Hannah and Colette Thurlow of 2:54 Haley Weir

When London sisters Colette and Hannah Thurlow created a MySpace page to post “Creeping,” the first song recorded by their band 2:54, they only expected a few friends to listen.

Less than two years later, 2:54 played an opening set for the critically-acclaimed English group The xx, one of the Thurlows favorite bands, at South London's Battersea Arts Center.

“We're just really excited to be playing with them,” said Colette, who spoke on Skype a few hours before the concert. “We're so thrilled.”

On the strength of “Creeping” and a few other raw and fuzzed-out home-recorded demos, 2:54 caught the attention of the British music press, and the buzz quickly spread.

“We had zero expectations,” said Colette, the band's vocalist. “We never anticipated that anyone else would like them. We were shocked then, and we remain shocked. Sometimes we have to pinch ourselves to make sure we're not dreaming.”

The sisters quickly assembled a rhythm section — bassist Joel Porter and drummer Alex Robins — and last year they released a 7-inch single and the “Scarlet” EP. Drawing comparisons to PJ Harvey and classic shoegaze bands like My Bloody Valentine, the four songs are dense and eerie, with Colette's sublime vocal harmonies floating alongside Hannah's distorted, cascading and pondering guitar screams.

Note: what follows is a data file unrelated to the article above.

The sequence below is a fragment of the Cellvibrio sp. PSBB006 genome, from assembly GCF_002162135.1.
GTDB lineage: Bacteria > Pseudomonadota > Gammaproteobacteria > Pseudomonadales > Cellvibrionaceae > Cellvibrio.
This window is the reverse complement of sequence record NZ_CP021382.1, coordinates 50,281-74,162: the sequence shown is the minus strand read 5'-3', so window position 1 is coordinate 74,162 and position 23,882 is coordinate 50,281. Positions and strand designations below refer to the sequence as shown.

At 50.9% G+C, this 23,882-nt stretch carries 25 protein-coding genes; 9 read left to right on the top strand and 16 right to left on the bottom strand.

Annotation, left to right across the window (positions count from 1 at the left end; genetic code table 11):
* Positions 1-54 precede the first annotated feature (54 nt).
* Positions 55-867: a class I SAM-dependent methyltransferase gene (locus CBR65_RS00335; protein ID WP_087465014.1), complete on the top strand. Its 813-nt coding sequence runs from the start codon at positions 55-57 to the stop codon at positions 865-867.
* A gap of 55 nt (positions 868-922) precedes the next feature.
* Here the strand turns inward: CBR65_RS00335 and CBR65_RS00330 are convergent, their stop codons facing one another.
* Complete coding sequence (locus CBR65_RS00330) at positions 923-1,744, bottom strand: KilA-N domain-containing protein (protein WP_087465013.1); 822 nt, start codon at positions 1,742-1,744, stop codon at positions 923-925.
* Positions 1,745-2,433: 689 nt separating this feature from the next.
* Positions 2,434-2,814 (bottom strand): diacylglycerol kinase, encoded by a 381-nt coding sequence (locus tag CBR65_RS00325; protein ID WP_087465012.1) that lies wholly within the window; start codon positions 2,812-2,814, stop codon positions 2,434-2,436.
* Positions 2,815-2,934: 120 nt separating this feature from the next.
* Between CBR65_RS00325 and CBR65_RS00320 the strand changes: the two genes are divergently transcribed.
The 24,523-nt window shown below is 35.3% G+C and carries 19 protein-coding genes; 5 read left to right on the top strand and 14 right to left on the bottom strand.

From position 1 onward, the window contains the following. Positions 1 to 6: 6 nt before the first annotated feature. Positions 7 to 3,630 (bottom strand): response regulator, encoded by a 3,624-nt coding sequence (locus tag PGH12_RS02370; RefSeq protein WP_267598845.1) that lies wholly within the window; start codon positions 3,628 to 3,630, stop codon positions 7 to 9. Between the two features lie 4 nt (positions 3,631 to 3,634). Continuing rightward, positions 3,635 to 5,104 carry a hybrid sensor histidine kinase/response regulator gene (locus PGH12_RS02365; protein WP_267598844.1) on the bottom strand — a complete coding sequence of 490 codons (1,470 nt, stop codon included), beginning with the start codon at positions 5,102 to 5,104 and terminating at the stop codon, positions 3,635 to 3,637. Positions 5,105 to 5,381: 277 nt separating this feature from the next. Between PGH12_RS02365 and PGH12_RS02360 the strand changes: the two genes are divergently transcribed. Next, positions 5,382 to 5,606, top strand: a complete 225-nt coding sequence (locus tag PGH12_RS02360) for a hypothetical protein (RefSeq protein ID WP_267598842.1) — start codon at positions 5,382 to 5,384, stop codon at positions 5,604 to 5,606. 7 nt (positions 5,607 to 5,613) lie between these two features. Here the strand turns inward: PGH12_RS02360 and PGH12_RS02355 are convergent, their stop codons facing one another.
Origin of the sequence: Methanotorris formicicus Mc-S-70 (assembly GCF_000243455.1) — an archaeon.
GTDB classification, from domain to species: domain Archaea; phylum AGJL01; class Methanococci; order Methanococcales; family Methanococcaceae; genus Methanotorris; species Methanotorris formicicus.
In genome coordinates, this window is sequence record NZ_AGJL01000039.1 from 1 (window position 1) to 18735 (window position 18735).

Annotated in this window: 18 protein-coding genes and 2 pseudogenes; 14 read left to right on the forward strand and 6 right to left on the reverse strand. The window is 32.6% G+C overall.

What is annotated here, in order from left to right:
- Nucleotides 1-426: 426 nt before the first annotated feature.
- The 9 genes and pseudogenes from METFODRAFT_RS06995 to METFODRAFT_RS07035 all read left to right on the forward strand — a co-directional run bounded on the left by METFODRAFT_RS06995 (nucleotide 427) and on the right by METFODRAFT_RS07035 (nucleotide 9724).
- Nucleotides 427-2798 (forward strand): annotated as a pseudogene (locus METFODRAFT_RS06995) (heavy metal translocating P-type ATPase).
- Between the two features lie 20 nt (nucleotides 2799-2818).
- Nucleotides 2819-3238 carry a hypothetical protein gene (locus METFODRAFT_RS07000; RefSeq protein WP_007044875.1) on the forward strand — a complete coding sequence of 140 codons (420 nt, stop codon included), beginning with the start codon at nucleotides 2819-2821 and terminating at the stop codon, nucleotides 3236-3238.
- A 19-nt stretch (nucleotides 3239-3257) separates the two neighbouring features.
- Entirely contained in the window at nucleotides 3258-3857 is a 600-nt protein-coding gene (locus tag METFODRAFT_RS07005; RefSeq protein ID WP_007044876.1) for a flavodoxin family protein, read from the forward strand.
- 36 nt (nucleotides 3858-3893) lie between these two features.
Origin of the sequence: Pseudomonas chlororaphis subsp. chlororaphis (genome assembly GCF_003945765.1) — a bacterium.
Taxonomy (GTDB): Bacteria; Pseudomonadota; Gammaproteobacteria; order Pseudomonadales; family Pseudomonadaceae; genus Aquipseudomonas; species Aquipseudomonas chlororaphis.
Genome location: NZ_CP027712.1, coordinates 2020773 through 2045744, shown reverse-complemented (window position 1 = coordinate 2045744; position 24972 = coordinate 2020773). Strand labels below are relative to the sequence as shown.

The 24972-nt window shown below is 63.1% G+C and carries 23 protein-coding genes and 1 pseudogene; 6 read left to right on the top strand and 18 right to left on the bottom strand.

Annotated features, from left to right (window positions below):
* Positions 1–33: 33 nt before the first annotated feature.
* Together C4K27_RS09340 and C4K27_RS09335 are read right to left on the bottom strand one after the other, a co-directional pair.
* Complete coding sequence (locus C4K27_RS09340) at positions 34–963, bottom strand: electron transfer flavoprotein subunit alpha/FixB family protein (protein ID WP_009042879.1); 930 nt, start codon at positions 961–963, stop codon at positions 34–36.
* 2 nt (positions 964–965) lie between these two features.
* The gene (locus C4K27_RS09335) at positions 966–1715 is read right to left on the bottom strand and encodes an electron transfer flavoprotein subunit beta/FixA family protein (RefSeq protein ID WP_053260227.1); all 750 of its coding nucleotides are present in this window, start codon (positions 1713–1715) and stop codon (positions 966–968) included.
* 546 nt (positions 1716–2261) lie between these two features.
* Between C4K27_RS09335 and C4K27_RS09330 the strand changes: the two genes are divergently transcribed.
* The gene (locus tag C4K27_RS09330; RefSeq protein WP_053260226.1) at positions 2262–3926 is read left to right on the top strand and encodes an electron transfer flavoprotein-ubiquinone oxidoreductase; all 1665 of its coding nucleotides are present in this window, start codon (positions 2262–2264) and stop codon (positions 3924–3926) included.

The band signed a deal with stateside label Fat Possum earlier this year, and 2:54's self-titled debut album arrives on May 28. “It's a definitive first chapter for the band,” Colette said. “It's a family of songs — they're all together — and the album goes on a little journey.”

The Thurlow sisters's own musical journey began as teenagers, when they became obsessed with listening to and talking about music. Hannah taught herself how to play guitar when she was 17, and then she taught Colette. “She taught me a few chords, and it just took off from there,” said Colette. “We started to write songs together for fun, and then it gradually developed.”

“There's this huge choral buildup, and then it just drops into that booming bass line that you could just fade into. Moments like this are massively inspiring to us.”

One of their earliest musical fascinations was identifying particularly dramatic and absorptive moments in songs. “We're obsessed with them,” said Colette. “All of our favorite songs have these particular parts, and we're always saying to each other, Have you heard that bit?”

They loved one moment in one song so much they named their band after it. It happens two minutes and fifty-four seconds into the song “A History Of Bad Men” by American sludge-rock band the Melvins.

“There's this huge choral buildup,” explained Colette, “and then it just drops into that booming bass line that you could just fade into. Moments like this are massively inspiring to us.”

Though 2:54's songs are filled with equally mighty moments, they don't intentionally set out to create them.

“It's more of a natural process,” Colette said. “There's no preconceived idea about what a song should sound like or be. We like to just see what happens, and let each song dictate its own direction. It's a soulful proposition for us, and it's much more instinctive.”

Elliott Sharp wants you to follow him on Twitter @elliottsharp.




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